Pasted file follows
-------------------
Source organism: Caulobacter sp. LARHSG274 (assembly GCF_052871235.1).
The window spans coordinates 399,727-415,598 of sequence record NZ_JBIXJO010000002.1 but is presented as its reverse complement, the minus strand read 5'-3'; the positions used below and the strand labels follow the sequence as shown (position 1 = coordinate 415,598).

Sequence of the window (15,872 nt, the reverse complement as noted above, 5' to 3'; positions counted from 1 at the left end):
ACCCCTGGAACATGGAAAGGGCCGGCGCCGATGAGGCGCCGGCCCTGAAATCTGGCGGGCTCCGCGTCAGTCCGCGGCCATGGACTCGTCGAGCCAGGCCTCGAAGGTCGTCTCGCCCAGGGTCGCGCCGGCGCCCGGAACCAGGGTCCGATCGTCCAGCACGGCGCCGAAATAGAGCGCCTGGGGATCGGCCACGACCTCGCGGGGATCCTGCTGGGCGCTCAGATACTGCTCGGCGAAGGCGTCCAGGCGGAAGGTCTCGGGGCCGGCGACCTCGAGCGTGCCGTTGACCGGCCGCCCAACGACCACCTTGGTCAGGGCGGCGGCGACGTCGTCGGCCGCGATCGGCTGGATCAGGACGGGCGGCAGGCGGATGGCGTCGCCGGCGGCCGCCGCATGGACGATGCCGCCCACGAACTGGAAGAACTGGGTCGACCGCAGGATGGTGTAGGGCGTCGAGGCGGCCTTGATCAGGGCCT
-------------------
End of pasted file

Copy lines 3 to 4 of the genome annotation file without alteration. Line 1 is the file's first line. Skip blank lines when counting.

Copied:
Sequence of the window (15,872 nt, the reverse complement as noted above, 5' to 3'; positions counted from 1 at the left end):
ACCCCTGGAACATGGAAAGGGCCGGCGCCGATGAGGCGCCGGCCCTGAAATCTGGCGGGCTCCGCGTCAGTCCGCGGCCATGGACTCGTCGAGCCAGGCCTCGAAGGTCGTCTCGCCCAGGGTCGCGCCGGCGCCCGGAACCAGGGTCCGATCGTCCAGCACGGCGCCGAAATAGAGCGCCTGGGGATCGGCCACGACCTCGCGGGGATCCTGCTGGGCGCTCAGATACTGCTCGGCGAAGGCGTCCAGGCGGAAGGTCTCGGGGCCGGCGACCTCGAGCGTGCCGTTGACCGGCCGCCCAACGACCACCTTGGTCAGGGCGGCGGCGACGTCGTCGGCCGCGATCGGCTGGATCAGGACGGGCGGCAGGCGGATGGCGTCGCCGGCGGCCGCCGCATGGACGATGCCGCCCACGAACTGGAAGAACTGGGTCGACCGCAGGATGGTGTAGGGCGTCGAGGCGGCCTTGATCAGGGCCT